Yunupingu does U-turn on NT intervention


In a surprise move, former Northern Land Council chairperson Galarrwuy Yunupingu has reversed his opposition to the Howard government's intervention into NT Aboriginal communities and, on September 20, announced that he had made a deal with federal Indigenous affairs minister Mal Brough to enter into 99-year leases to Canberra of parts of his traditional land in north-east Arnhem Land.

In exchange for the leases, the federal government has promised to upgrade services and to help future economic development at the Arnhem Land town of Ski Beach, which is on Yunupingu's traditional land.

Yunupingu was previously a harsh critic of the NT intervention. But he now says that after a six-hour secret meeting with Brough on August 21, which was brokered by Cape York Institute director Noel Pearson, his fears of the NT intervention being an attack on Native Title rights have been allayed.

The 99-year lease system, which the Howard government is offering to all Aboriginal townships in the NT, converts freehold native title into government land in exchange for funding for the infrastructure necessary for services such as health care and education.

These 99-year leases are an extended version of the five-year leases that the Howard government is imposing on more than 70 Aboriginal towns in the NT under its "emergency" intervention plan that places the lives of their inhabitants under the management of federal government bureaucrats.

The deal Yunupingu has managed to make with Brough places Ski Beach under a proposed "Mala Elders' Group", which will therefore mean that there will remain some Indigenous control over the township. This is similar to the pilot program run on the Cape York Peninsula by Pearson, under which an "elders' group", rather than government bureaucrats, oversees management of the assets of the local Aboriginal community.

By contrast, a 99-year lease signed with the government by the Tiwi Islanders on September 6, lacks any such provisions for Indigenous input into decision-making and was signed in exchange for $5 million in funding and 25 new houses. Such public housing would exist already in any white community of a similar size.

The Ski Beach deal also only leases certain parts of the land to the government, rather than the whole area, as is the case with all other Indigenous freehold land now that the NT intervention legislation has passed both houses of the federal parliament.

The disparity has led some to question whether the public support that Pearson and Yunupingu have given to the NT intervention — as well as their reputations as Indigenous leaders — has enabled to them to secure better deals from the government than they otherwise would have gotten.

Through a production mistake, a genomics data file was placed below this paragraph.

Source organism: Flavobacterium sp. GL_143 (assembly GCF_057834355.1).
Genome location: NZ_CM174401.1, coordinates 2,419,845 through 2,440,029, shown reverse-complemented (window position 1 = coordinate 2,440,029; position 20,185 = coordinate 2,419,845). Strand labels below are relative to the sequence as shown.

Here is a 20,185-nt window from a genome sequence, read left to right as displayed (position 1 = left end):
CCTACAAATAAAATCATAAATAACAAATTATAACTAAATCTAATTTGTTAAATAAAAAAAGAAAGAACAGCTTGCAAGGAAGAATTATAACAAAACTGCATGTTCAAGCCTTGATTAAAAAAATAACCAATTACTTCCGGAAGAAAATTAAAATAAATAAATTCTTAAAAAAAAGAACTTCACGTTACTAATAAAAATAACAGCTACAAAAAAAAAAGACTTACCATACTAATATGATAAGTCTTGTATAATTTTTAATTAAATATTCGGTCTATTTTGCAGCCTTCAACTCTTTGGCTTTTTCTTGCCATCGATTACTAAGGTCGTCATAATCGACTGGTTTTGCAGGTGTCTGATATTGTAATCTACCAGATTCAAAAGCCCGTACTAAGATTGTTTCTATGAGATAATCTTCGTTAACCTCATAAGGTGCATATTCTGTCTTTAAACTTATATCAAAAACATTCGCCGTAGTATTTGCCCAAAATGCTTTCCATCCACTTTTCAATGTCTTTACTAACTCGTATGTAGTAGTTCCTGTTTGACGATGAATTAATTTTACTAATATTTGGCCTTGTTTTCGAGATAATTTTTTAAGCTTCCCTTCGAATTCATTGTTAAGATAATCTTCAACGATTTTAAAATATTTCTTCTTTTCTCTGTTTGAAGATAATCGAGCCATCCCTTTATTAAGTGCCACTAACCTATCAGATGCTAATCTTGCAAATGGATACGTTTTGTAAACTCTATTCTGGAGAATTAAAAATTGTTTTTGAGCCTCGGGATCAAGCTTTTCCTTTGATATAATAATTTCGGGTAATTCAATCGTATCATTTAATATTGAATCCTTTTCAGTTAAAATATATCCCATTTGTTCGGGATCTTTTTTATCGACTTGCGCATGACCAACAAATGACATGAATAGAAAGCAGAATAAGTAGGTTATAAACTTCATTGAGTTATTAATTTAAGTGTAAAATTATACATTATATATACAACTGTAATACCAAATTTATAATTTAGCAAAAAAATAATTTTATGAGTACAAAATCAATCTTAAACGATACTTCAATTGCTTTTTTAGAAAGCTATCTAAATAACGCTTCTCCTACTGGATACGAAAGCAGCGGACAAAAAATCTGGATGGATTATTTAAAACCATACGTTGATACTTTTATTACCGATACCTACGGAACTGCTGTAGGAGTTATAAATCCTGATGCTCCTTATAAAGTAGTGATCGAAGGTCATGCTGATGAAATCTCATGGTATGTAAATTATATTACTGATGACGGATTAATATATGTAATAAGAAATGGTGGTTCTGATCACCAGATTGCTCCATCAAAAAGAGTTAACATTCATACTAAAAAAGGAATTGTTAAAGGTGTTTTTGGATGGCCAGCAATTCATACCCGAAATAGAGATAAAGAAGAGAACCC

Olga Havnen, of the newly formed National Aboriginal Alliance (NAA), told the September 20 Sydney Morning Herald that the Ski Beach deal placed Yunupingu's previous statements of opposition to the policy in question.

"You might go so far as to suggest it's rather opportunistic", she said. "You'd have to ask how genuine is that support, or is it about self-interest?"

The SMH also reported that some Ski Beach residents were also deeply worried about what Yunupingu had done on their behalf.

ABC News reported on September 21 that an "Arnhem Land elder says other clan groups do not support" the deal, and on September 25 that leaders from Yirrkala and Laynhapuy, in east Arnhem Land "say it is unacceptable for the Commonwealth to strike deals with individuals. Yananymul Mununggurr from the Djapu Clan at Yirrkala says under the Land Rights Act other affected traditional owners in the region must be consulted before any agreement is approved."

Mununggurr said: "The government is not consulting with all of the leaders. Each clan has our own leader and what the government is doing is they are cherry picking the leaders and they think they know who our leaders are but they don't."

The NAA has maintained its opposition to the NT intervention, earning it the ire of Brough, who told the September 20 SMH: "I have no willingness to work with a group that actually puts out a flier that says 'come and talk about the invasion of the NT'."

NAA leaders Havnen and Pat Turner defended their position at a October 5 public forum in Redfern. "Of 700 pages of legislation that we received to review in one day before the legislation was set to pass the Senate", said Turner, "the word 'child', or 'children' or 'child protection' did not appear once in those 700 pages.

"This [child protection] is the Trojan Horse used to attack Native Title… there have been rooms full of reports to do with the poor conditions of Indigenous people in this country, and it's only this one — in an election year — that the government has decided to act upon."

Havnen said that there was some hope when the intervention was first talked about that there would be more money for services. Half the money has been slated however to fund the bureaucracy needed to implement the intervention and $88 million is being used to administer the "quarantining" of welfare payments, where all Indigenous people in the NT who were on welfare payments on June 22 now have 50% of their payments converted into "essentials only" expenses. They cannot spend this on alcohol, pornography or cigarettes and must line up each fortnight with photo ID to receive store vouchers instead.

Havnen also attacked the ending of the Community Development Employment Program, which she said was closed down because, as CDEP payments are actually wages, the government had no power to quarantine them like welfare payments.

The forum endorsed nationwide actions on October 15 to oppose the NT intervention.